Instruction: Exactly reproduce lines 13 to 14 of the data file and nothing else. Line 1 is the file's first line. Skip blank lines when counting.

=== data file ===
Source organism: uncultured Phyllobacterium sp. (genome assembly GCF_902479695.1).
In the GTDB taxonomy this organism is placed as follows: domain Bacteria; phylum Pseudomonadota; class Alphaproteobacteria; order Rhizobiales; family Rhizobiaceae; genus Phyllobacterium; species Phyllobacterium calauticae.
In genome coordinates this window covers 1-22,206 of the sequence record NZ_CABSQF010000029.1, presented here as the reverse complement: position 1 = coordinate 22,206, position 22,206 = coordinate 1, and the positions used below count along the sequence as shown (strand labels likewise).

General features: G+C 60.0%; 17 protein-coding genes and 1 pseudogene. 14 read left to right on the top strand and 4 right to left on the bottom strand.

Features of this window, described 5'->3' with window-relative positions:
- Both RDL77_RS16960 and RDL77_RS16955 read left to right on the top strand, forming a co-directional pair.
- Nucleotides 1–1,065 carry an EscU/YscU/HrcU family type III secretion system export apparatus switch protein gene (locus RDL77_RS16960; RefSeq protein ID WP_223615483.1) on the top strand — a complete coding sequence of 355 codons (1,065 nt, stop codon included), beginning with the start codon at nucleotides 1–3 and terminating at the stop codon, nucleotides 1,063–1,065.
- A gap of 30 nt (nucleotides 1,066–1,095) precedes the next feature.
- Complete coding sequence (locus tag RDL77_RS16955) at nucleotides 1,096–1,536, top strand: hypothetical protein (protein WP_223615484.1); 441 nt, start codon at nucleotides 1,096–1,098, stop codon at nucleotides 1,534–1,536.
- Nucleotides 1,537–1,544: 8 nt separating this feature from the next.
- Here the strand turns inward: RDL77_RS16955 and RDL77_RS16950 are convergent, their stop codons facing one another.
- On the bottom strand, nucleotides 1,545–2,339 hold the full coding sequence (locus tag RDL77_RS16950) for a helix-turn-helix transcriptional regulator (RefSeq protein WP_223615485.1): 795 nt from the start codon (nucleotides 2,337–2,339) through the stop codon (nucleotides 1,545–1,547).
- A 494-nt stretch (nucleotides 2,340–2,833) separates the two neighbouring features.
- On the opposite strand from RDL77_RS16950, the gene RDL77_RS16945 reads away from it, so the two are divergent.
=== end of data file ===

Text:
- A 494-nt stretch (nucleotides 2,340–2,833) separates the two neighbouring features.
- On the opposite strand from RDL77_RS16950, the gene RDL77_RS16945 reads away from it, so the two are divergent.